Monday, June 08, 2009

A British Constitution?

Your humble Devil has always been mildly sceptical of the calls for a "written Constitution": as far as he is concerned, our Constitution was written with Magna Carta Libertatum, the 1689 Bill of Rights and legal innumerable precedents decided in a court of law in front of a jury of Englishmen.

Indeed, I find it slightly shameful that we should even need to talk about having such a document: surely the point is that our Common Law legal system and our Parliament's dedication to freedom rendered such amateurish scribblings unnecessary. A hard-written Constitution, surely, was only required for the colonies.

Of course, it has become rather obvious, over the last century or so, that a US-style Constitution might not have been a bad idea—although the enemy of freedom has not so much been our judges or our Parliament, but the people who elected the latter cunts to office.

It has been the people of Britain who have failed the cause of liberty, as greed has provided the motive—and democracy the means—to pick the pockets of their fellow countrymen.

That being said, your humble Devil does not believe that a written Constitution would be a good idea—there are many reasons for this, but the most pertinent is the character of those who would be writing it.

I was going to write a long and detailed post on said reasons, but Bella Gerens has pretty much covered everything that I wanted to say, and I do recommend that you go and read her post on the subject—being an American and quite bright, she does have some inkling of what she's talking about.

But, in regards to those who would be constructing this Constitution, Bella has precisely the same qualms as I.
Then, naturally, one must consider who would be writing the British constitution. The organisation of the British polity would seem to demand that this be undertaken by the Government, which undertakes all other matters generally, whether by use of executive privilege or its majority in the House of Commons. A Government-composed constitution would naturally result in a highly-politicised, fad-filled document reminiscent of the European Charter of Human Rights, which includes absurdities like the right to an education and the right to healthcare. Many of the ‘rights’ described therein can only be guaranteed and provided by a collective entity – the state – at the expense of others. What it would come down to is a pitting of right against right, liberty against liberty, entitlement against entitlement, wherein your right to your property is overridden by my right to healthcare, just to name an example. A true constitution would include as rights or liberties only those things which are universal to all people at all times, and thus do not conflict with one another. Call me sceptical, but I doubt that any British Government of whatever party would produce anything of the sort.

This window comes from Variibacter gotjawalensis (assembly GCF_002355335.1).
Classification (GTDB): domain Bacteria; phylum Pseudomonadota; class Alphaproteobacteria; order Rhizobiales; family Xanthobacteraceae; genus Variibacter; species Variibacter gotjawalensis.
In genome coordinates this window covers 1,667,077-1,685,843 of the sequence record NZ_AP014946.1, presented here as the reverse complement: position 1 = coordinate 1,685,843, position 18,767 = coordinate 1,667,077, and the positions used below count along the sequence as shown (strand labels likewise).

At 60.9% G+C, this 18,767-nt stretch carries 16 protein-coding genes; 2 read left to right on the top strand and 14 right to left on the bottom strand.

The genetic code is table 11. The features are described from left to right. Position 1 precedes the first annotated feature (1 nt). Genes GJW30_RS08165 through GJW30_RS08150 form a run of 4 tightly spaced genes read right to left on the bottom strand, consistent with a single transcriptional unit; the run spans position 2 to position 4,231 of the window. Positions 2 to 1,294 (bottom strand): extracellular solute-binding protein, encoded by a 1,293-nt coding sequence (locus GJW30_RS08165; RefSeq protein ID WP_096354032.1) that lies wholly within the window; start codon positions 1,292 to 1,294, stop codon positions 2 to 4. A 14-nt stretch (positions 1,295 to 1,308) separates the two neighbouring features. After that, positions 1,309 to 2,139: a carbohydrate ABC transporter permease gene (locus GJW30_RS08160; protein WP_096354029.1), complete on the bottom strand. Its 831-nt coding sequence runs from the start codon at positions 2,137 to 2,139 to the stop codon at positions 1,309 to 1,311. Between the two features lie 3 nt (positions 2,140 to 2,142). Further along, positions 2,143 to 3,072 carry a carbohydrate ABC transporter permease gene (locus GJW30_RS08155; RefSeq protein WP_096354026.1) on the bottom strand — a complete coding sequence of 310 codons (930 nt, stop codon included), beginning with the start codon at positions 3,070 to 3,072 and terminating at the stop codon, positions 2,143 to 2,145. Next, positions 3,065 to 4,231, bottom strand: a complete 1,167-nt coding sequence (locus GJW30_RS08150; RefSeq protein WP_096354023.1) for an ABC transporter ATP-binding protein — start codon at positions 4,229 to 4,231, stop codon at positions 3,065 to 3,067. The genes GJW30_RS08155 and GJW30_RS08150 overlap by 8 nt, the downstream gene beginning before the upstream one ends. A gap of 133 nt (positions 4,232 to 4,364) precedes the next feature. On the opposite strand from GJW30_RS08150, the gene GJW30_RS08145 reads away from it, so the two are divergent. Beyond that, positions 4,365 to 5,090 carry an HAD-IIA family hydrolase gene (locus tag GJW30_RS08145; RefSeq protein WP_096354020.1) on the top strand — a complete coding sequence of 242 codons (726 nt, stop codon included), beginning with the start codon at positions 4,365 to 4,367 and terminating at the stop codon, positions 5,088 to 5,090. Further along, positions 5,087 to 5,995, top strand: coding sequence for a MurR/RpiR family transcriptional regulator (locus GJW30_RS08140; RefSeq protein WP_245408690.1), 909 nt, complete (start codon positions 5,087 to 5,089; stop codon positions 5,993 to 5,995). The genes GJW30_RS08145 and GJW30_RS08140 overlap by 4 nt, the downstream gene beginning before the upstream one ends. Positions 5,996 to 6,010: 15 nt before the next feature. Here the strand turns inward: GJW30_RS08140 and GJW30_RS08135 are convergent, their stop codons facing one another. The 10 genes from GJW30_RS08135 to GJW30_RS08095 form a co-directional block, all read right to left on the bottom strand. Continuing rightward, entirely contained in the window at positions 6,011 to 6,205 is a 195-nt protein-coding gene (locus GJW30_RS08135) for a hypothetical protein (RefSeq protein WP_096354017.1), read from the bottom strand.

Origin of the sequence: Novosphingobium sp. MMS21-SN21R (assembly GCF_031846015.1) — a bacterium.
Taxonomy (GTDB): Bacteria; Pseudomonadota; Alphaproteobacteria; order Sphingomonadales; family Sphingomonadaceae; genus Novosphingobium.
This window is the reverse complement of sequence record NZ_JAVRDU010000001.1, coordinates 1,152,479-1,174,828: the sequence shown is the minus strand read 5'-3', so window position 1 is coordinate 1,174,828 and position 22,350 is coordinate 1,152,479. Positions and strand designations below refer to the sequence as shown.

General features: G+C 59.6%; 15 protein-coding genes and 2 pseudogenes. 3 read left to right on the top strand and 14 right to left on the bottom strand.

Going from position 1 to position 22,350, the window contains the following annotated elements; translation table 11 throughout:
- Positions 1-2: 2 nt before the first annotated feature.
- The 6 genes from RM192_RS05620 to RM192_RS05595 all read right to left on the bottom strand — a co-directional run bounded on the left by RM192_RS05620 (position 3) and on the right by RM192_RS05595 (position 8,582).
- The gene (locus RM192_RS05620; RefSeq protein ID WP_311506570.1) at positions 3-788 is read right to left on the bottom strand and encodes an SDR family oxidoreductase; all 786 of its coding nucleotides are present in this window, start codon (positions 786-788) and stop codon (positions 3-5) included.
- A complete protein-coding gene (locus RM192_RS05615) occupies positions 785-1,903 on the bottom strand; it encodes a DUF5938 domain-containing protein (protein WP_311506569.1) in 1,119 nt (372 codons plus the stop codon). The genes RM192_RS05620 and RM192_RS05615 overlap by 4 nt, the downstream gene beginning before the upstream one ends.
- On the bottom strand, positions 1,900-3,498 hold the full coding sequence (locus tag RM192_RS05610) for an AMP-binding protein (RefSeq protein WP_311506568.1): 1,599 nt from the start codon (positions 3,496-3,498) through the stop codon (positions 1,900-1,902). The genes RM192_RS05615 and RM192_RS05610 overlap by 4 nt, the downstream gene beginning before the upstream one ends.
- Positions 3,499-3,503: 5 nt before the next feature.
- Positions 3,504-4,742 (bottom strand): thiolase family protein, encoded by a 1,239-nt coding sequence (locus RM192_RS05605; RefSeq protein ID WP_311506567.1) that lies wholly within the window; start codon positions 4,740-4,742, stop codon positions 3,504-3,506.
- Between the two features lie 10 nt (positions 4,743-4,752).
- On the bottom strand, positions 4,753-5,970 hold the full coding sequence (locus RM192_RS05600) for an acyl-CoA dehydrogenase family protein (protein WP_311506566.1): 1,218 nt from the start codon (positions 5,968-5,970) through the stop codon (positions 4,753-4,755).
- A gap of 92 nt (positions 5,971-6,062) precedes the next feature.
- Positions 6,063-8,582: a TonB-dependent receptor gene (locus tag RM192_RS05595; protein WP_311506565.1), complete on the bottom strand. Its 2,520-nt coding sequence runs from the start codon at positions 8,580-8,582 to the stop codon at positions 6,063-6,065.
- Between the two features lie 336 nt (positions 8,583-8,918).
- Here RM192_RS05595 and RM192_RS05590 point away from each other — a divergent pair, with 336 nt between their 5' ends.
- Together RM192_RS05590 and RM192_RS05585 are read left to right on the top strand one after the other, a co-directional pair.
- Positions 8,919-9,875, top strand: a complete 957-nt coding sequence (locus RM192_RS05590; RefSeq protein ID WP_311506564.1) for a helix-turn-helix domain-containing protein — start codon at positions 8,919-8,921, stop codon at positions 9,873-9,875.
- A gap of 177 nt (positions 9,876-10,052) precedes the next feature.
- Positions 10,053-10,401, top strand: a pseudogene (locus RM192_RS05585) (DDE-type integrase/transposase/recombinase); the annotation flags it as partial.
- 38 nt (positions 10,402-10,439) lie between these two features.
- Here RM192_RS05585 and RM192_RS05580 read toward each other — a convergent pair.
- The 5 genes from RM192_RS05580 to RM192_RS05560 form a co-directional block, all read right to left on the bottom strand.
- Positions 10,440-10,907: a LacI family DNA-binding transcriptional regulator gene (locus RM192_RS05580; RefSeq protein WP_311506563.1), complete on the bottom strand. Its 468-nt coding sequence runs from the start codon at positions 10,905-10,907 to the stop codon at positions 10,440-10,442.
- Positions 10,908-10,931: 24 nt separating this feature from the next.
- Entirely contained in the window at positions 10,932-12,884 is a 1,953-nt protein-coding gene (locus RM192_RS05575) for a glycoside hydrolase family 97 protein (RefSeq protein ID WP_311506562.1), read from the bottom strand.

Quite. This was something that I more than hinted at when I wrote this post (please forgive me quoting myself so extensively, but I remain quite proud of it).
The crux of the argument is this: once upon a time, our rights were only those which did not need to be defined—what some would call "negative rights"—and which were centred around the human right, basically, to be left the fuck alone.

Now, our rights are described and circumscribed by the state—so-called "positive rights"—and it is the state that defines what our rights are, and the state, therefore, can also remove those rights.

For example, when the state defines that citizens have "the right to an education", what it actually means is "the right to an education provided by the state and funded through the extortion of money from other citizens".

"Surely, Devil," some will cry, "this is a bit of a leap of imagination?" No, not really: let me amplify.

There is no such thing as free education and if someone cannot afford to pay for an education for their child, then the money must come from someone else. And the only way that you can absolutely guarantee that this money can be obtained—as opposed to, for instance, soliticiting charity—is to know that it can be stolen from someone else.